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San Jose Earthquakes vs LA Galaxy 2016 California Clasico tarnished by pervasive derogatory chant by insensitive fans

Both in the stadium and on the TV broadcast, the homophobic "Puto!" chant was embarrassingly loud.

Referee Kevin Stott, shown here ejecting Ashley Cole, should have issued a card to those in the crowd using offensive language
Referee Kevin Stott, shown here ejecting Ashley Cole, should have issued a card to those in the crowd using offensive language
Lyndsay Radnedge | Center Line Soccer

STANFORD, Calif. -- During what was the San Jose Earthquakes most exciting match of the year, a dramatic 1-1 draw against rivals the LA Galaxy in the 2016 California Clasico at Stanford Stadium, a large number of fans cast a pall on the proceedings with their insensitive chants of the homophobic slur "Puto!"

A cheer that is overused most infamously by fans of the Mexican men's national team and by supporters of many Liga MX teams, the P-word is yelled at the top of the lungs whenever the opposing goalkeeper restarts play with a goal kick. And Saturday night, with a club-record crowd of 50,816 filling Stanford Stadium to capacity, the derisive chant was heard loud and clear by those in the house and those watching on the Univision television broadcast at home.

"I don't think there's any place for that in the game of soccer," said Quakes midfielder Shea Salinas. "It's not something as players we condone or approve of. I was not very proud to see that happen at one of our home games."

To many supporters of Mexico, the chant is deemed more of a disparaging word you would use in good fun with those you are competing again. They will claim that "puto" has many meanings less hateful than the homophobic slur that most would agree is its primary definition: a gay man, with strong implications that he is a prostitute and that all gay men serve in this capacity.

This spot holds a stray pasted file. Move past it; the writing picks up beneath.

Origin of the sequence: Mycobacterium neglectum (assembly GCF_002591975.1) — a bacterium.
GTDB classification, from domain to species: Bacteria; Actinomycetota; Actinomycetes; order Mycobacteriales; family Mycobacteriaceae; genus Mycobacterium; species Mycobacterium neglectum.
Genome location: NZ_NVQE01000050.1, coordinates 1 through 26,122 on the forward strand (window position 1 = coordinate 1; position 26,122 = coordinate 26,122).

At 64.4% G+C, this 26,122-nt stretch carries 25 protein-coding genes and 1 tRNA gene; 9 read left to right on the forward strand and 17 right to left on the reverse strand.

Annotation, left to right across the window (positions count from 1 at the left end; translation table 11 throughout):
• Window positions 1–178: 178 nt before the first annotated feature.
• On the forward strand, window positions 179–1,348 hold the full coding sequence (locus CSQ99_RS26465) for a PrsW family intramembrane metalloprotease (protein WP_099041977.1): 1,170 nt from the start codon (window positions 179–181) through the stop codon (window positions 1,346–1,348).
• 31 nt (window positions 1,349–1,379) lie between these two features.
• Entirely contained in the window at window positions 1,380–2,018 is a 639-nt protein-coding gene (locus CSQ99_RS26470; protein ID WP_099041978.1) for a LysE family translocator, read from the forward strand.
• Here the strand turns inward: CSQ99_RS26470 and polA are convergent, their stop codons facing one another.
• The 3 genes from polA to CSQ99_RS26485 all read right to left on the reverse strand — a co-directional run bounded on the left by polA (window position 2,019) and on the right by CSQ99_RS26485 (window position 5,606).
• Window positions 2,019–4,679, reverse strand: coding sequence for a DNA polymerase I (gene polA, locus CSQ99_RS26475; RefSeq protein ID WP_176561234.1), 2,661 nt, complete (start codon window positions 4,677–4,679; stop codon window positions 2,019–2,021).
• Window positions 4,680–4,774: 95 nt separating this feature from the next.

But the argument comes across as more of a rationale for using the harmful language, not a compelling reason to ignore its more sinister meaning. After all, the Earthquakes game was played at the same time as SF Pride Week, and the Galaxy feature the only openly gay player in MLS, Robbie Rogers. The chant had no place at a sporting event in the Bay Area.

A statement from the San Jose Earthquakes was issued after the match, responding to the use of the derogatory chant by many of the fans in attendance.

"We are extremely disappointed and shocked at the behavior of a portion of our fan base during our match tonight at Stanford Stadium. As an organization, we do not tolerate or condone this type of speech at our matches. It violates the Earthquakes and Major League Soccer's Fan Code of Conduct and any fan found in violation of this code is subject to expulsion and further punishment.

"We pride ourselves on creating an inclusive and family-friendly environment for all fans. We will take an immediate leadership role in combating this type of behavior for the rest of the season and beyond."